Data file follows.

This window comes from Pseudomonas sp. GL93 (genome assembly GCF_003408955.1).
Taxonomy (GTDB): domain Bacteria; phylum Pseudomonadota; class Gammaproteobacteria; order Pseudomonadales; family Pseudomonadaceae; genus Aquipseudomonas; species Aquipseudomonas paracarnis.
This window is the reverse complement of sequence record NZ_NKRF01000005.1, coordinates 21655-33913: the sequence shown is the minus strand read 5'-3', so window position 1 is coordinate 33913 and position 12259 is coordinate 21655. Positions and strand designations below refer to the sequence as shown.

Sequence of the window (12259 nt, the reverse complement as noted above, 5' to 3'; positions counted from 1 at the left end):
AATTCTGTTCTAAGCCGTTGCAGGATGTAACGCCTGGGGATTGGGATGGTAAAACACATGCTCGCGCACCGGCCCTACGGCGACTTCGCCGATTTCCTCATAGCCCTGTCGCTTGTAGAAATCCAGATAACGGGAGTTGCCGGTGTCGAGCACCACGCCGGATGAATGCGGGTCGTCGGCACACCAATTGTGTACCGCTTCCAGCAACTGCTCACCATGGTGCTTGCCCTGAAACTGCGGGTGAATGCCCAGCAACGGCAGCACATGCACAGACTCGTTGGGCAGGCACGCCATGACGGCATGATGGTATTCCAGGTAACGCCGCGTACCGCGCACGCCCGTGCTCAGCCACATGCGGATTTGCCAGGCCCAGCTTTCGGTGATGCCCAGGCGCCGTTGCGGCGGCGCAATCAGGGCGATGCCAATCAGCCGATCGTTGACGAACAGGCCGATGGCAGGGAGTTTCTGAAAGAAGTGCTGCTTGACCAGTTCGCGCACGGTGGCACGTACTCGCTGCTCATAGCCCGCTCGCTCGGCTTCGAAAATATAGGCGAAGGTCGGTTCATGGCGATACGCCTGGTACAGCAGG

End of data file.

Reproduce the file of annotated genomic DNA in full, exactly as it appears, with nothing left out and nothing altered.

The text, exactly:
This window comes from Pseudomonas sp. GL93 (genome assembly GCF_003408955.1).
Taxonomy (GTDB): domain Bacteria; phylum Pseudomonadota; class Gammaproteobacteria; order Pseudomonadales; family Pseudomonadaceae; genus Aquipseudomonas; species Aquipseudomonas paracarnis.
This window is the reverse complement of sequence record NZ_NKRF01000005.1, coordinates 21655-33913: the sequence shown is the minus strand read 5'-3', so window position 1 is coordinate 33913 and position 12259 is coordinate 21655. Positions and strand designations below refer to the sequence as shown.

Sequence of the window (12259 nt, the reverse complement as noted above, 5' to 3'; positions counted from 1 at the left end):
AATTCTGTTCTAAGCCGTTGCAGGATGTAACGCCTGGGGATTGGGATGGTAAAACACATGCTCGCGCACCGGCCCTACGGCGACTTCGCCGATTTCCTCATAGCCCTGTCGCTTGTAGAAATCCAGATAACGGGAGTTGCCGGTGTCGAGCACCACGCCGGATGAATGCGGGTCGTCGGCACACCAATTGTGTACCGCTTCCAGCAACTGCTCACCATGGTGCTTGCCCTGAAACTGCGGGTGAATGCCCAGCAACGGCAGCACATGCACAGACTCGTTGGGCAGGCACGCCATGACGGCATGATGGTATTCCAGGTAACGCCGCGTACCGCGCACGCCCGTGCTCAGCCACATGCGGATTTGCCAGGCCCAGCTTTCGGTGATGCCCAGGCGCCGTTGCGGCGGCGCAATCAGGGCGATGCCAATCAGCCGATCGTTGACGAACAGGCCGATGGCAGGGAGTTTCTGAAAGAAGTGCTGCTTGACCAGTTCGCGCACGGTGGCACGTACTCGCTGCTCATAGCCCGCTCGCTCGGCTTCGAAAATATAGGCGAAGGTCGGTTCATGGCGATACGCCTGGTACAGCAGG